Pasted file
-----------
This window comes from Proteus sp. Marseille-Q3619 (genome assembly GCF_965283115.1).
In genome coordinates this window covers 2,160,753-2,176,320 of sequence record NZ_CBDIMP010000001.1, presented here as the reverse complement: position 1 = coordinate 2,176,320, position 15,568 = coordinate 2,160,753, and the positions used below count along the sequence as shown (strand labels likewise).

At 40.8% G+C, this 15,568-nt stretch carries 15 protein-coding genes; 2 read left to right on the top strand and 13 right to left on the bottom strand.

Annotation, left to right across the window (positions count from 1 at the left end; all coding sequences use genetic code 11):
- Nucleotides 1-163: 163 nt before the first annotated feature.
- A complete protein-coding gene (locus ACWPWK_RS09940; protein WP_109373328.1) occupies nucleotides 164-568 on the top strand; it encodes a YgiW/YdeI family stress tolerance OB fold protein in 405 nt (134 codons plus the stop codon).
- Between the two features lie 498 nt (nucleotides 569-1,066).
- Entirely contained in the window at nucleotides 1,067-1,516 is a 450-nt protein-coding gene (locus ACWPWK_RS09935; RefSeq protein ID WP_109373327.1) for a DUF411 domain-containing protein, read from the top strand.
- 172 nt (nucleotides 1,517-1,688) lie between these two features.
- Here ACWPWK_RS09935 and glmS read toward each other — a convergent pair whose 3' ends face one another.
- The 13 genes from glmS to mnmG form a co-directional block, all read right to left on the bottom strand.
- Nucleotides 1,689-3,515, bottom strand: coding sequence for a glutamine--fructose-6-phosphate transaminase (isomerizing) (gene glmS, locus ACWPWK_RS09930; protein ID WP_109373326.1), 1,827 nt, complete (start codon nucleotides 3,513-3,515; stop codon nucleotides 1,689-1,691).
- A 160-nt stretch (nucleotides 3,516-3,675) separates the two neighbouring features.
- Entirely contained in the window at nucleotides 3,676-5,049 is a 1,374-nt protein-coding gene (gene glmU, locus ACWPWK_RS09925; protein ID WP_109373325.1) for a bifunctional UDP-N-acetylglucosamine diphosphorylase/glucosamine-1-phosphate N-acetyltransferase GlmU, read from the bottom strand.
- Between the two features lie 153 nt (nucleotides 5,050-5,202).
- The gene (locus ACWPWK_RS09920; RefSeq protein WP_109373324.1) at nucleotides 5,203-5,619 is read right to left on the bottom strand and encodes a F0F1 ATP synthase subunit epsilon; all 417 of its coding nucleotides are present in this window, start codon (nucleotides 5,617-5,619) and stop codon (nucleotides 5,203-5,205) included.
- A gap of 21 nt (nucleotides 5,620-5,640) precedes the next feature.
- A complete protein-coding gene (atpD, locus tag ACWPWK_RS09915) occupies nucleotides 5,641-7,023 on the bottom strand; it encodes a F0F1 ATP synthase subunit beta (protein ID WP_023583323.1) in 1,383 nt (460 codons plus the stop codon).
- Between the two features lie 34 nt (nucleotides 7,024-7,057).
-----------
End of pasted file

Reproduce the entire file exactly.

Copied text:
This window comes from Proteus sp. Marseille-Q3619 (genome assembly GCF_965283115.1).
In genome coordinates this window covers 2,160,753-2,176,320 of sequence record NZ_CBDIMP010000001.1, presented here as the reverse complement: position 1 = coordinate 2,176,320, position 15,568 = coordinate 2,160,753, and the positions used below count along the sequence as shown (strand labels likewise).

At 40.8% G+C, this 15,568-nt stretch carries 15 protein-coding genes; 2 read left to right on the top strand and 13 right to left on the bottom strand.

Annotation, left to right across the window (positions count from 1 at the left end; all coding sequences use genetic code 11):
- Nucleotides 1-163: 163 nt before the first annotated feature.
- A complete protein-coding gene (locus ACWPWK_RS09940; protein WP_109373328.1) occupies nucleotides 164-568 on the top strand; it encodes a YgiW/YdeI family stress tolerance OB fold protein in 405 nt (134 codons plus the stop codon).
- Between the two features lie 498 nt (nucleotides 569-1,066).
- Entirely contained in the window at nucleotides 1,067-1,516 is a 450-nt protein-coding gene (locus ACWPWK_RS09935; RefSeq protein ID WP_109373327.1) for a DUF411 domain-containing protein, read from the top strand.
- 172 nt (nucleotides 1,517-1,688) lie between these two features.
- Here ACWPWK_RS09935 and glmS read toward each other — a convergent pair whose 3' ends face one another.
- The 13 genes from glmS to mnmG form a co-directional block, all read right to left on the bottom strand.
- Nucleotides 1,689-3,515, bottom strand: coding sequence for a glutamine--fructose-6-phosphate transaminase (isomerizing) (gene glmS, locus ACWPWK_RS09930; protein ID WP_109373326.1), 1,827 nt, complete (start codon nucleotides 3,513-3,515; stop codon nucleotides 1,689-1,691).
- A 160-nt stretch (nucleotides 3,516-3,675) separates the two neighbouring features.
- Entirely contained in the window at nucleotides 3,676-5,049 is a 1,374-nt protein-coding gene (gene glmU, locus ACWPWK_RS09925; protein ID WP_109373325.1) for a bifunctional UDP-N-acetylglucosamine diphosphorylase/glucosamine-1-phosphate N-acetyltransferase GlmU, read from the bottom strand.
- Between the two features lie 153 nt (nucleotides 5,050-5,202).
- The gene (locus ACWPWK_RS09920; RefSeq protein WP_109373324.1) at nucleotides 5,203-5,619 is read right to left on the bottom strand and encodes a F0F1 ATP synthase subunit epsilon; all 417 of its coding nucleotides are present in this window, start codon (nucleotides 5,617-5,619) and stop codon (nucleotides 5,203-5,205) included.
- A gap of 21 nt (nucleotides 5,620-5,640) precedes the next feature.
- A complete protein-coding gene (atpD, locus tag ACWPWK_RS09915) occupies nucleotides 5,641-7,023 on the bottom strand; it encodes a F0F1 ATP synthase subunit beta (protein ID WP_023583323.1) in 1,383 nt (460 codons plus the stop codon).
- Between the two features lie 34 nt (nucleotides 7,024-7,057).